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Lovers beaten by life take sad option

Dear Nancy,

This is my last letter to you. I hope you will try and forget me. I am sorry, dear, I have had to come to this bad ending, but perhaps it is for the better.

I must say, dearest, my two years with you have been happy. I feel very sorry for you and that I am going to leave your life full of thoughts about this ending of me. I hope you will come and see the last of me, as I know you will, dear Nancy.

I hope you will excuse this scribble. It is all done in the dark. I suppose by the time you get this my time will have come to a sad end.

Dear Nancy, I will now say goodbye to you for ever. I will conclude my last letter by sending my best wishes and fondest kisses, and remain to the last your loving sweetheart, Ethelbert - Goodbye, Nancy!

Such was the letter Miss Maud Lessmore received from her fiancé, Ethelbert Thomas Newton (22), a baker’s roundsman, of Bickley Street, Tooting, S.E. The sequel was the finding of his dead body upon the I.B. and S.C.R., near Wandsworth Common Station.

At the inquest at Battersea, Miss Maud Lessmore, whose pet name with Newton was ‘Nancy’, said that she had remonstrated with him because he had told her a lie.

“He told me he had given up smoking, and he had not,” she said to the coroner.

Coroner: “Were you anxious he should?”

Miss Lessmore: “Yes.”

Coroner: “Why? It is a harmless habit compared with drinking.”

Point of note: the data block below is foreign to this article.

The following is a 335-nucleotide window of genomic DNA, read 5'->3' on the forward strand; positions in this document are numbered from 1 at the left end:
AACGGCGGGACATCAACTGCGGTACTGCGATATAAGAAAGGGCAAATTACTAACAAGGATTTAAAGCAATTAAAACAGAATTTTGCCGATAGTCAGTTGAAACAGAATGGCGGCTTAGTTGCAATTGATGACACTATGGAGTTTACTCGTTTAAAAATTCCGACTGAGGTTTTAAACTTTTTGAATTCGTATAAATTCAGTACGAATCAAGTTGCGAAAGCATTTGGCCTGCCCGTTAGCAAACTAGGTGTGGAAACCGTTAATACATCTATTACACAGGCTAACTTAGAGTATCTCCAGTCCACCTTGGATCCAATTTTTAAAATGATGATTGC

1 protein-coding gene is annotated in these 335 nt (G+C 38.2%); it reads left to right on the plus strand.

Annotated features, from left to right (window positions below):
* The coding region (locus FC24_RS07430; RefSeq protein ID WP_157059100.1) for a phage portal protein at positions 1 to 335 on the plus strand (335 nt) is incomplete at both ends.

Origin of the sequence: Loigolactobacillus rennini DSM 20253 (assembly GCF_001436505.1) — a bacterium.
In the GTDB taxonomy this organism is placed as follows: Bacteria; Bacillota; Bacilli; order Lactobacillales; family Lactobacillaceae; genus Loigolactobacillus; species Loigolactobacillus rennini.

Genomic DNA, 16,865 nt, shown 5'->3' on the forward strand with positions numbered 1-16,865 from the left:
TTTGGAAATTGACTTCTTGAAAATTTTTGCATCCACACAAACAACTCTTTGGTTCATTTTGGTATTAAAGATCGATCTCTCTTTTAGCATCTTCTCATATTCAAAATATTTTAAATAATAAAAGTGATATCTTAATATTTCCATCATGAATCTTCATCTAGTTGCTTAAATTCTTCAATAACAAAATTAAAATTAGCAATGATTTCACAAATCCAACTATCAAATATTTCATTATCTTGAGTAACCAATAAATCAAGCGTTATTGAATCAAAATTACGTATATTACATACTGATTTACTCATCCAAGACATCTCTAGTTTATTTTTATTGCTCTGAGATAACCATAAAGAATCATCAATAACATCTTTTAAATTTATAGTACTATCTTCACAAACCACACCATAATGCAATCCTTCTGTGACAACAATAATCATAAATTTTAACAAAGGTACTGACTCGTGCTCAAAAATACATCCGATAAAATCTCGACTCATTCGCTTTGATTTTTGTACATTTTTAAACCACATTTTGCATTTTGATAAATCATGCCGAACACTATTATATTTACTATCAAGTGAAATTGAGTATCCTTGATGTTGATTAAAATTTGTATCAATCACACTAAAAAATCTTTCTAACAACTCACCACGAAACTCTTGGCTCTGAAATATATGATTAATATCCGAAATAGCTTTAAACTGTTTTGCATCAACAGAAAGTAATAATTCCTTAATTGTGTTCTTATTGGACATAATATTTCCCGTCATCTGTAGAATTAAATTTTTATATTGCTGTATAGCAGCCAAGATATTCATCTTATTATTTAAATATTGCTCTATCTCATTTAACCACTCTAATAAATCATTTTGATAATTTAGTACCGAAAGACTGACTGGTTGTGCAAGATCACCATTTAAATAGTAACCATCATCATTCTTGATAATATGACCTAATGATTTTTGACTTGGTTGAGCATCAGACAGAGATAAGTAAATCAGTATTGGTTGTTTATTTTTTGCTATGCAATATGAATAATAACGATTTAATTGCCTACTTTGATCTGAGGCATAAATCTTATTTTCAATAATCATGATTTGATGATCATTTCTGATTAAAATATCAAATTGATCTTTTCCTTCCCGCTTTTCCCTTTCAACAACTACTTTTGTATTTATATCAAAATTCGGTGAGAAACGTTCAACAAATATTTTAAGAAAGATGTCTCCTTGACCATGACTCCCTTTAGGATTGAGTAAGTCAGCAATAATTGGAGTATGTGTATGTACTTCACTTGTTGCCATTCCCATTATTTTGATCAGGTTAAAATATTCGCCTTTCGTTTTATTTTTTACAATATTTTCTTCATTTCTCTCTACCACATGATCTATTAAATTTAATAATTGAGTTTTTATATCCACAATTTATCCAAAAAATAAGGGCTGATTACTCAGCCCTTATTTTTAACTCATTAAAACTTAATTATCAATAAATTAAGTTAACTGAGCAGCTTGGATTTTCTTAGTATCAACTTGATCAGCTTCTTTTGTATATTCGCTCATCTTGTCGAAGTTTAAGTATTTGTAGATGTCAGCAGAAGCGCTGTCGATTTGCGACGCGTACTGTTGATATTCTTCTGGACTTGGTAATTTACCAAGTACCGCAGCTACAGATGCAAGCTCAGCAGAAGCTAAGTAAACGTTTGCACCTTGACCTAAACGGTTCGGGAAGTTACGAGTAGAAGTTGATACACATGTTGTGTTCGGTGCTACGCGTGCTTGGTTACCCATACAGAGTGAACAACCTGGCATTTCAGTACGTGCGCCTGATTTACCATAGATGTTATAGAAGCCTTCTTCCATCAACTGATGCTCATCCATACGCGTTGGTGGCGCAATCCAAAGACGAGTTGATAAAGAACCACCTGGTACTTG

The coroner said he did not think the act was due to any trouble with Miss Lessmore, and the jury returned a verdict of suicide while temporarily insane.

* * *

Disappointment in love was said to have been the cause of the acute depression and insomnia which resulted in Miss Ellen Clare Campbell Salmon, of Dawlish, the South Deyon lawn tennis player, committing suicide by poisoning herself with laudanum.

Four years ago, it was stated at the inquest at Dawlish on Saturday, Miss Salmon was engaged to be married, but her lover went abroad and married another woman. She became engaged to another man and would probably have been married this summer. For six months she had suffered from insomnia, and to her doctor said, “The colour has gone out of my life.” After her death the following letter, read by the coroner, was found under her pillow:

“I have thought hard for the past six months. I seem to be living in a miserable dream and I hardly know what is going on around me. I have always played fair, but life has beaten me. All I want is rest and peace. I could not decide whether I would or not. Then I saw a verse in Longfellow’s Calendar and that decided me.”

 
 
 

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